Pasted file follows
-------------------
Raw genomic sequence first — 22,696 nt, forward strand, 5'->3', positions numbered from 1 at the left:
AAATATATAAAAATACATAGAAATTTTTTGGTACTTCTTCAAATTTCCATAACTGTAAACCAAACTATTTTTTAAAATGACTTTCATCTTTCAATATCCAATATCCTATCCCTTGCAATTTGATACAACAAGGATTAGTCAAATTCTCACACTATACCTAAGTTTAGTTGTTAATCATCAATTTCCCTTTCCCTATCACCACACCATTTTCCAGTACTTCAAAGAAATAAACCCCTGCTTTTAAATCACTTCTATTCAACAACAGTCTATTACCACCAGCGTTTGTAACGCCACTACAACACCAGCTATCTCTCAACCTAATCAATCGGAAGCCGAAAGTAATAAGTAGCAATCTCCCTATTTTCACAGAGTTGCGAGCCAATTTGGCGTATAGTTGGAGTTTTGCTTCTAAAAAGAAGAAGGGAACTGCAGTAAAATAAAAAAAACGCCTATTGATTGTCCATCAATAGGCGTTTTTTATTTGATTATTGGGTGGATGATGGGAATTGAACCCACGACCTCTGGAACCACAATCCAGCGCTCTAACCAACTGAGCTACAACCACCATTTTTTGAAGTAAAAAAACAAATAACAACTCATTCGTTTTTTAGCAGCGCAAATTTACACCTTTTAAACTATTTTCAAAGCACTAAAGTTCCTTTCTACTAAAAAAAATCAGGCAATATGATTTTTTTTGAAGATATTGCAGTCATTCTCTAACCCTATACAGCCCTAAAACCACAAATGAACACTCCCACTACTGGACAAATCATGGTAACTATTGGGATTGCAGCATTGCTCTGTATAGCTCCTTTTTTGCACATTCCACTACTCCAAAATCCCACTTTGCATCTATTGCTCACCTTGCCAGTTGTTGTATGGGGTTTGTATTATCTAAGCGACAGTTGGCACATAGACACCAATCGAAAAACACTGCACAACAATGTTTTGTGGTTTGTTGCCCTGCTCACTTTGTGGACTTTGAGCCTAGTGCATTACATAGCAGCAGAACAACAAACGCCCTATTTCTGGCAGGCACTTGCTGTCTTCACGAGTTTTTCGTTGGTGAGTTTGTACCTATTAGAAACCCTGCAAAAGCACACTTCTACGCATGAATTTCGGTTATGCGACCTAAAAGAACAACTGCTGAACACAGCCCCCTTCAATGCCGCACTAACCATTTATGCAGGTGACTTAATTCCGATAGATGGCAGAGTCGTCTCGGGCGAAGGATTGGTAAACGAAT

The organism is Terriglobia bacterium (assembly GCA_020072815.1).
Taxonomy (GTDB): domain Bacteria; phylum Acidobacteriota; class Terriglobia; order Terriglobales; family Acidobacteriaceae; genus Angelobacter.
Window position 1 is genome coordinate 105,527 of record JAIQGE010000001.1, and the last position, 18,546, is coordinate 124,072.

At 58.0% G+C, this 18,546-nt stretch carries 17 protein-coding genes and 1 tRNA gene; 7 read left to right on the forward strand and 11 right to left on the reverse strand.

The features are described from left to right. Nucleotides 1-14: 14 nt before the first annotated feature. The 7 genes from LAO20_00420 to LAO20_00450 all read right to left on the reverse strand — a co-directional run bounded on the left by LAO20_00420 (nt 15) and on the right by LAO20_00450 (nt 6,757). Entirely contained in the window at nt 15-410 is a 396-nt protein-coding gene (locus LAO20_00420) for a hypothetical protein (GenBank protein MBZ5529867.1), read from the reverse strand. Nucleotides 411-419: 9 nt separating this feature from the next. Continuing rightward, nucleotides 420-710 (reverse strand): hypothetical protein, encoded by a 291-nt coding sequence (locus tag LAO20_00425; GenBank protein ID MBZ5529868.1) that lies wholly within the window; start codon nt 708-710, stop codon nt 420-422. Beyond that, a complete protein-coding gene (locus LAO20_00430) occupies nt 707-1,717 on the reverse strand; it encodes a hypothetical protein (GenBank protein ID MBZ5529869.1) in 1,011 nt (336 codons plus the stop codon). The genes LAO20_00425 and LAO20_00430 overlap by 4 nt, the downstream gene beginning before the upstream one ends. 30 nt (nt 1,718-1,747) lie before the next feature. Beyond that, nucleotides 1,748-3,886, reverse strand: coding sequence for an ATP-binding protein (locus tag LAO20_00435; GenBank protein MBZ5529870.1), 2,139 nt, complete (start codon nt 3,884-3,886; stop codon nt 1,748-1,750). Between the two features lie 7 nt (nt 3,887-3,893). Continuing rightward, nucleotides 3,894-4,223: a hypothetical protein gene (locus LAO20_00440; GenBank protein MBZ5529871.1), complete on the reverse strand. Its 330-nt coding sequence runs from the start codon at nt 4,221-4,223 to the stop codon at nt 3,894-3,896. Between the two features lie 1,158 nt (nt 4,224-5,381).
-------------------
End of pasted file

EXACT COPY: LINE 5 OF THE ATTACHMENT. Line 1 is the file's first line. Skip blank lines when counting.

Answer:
Window position 1 is genome coordinate 105,527 of record JAIQGE010000001.1, and the last position, 18,546, is coordinate 124,072.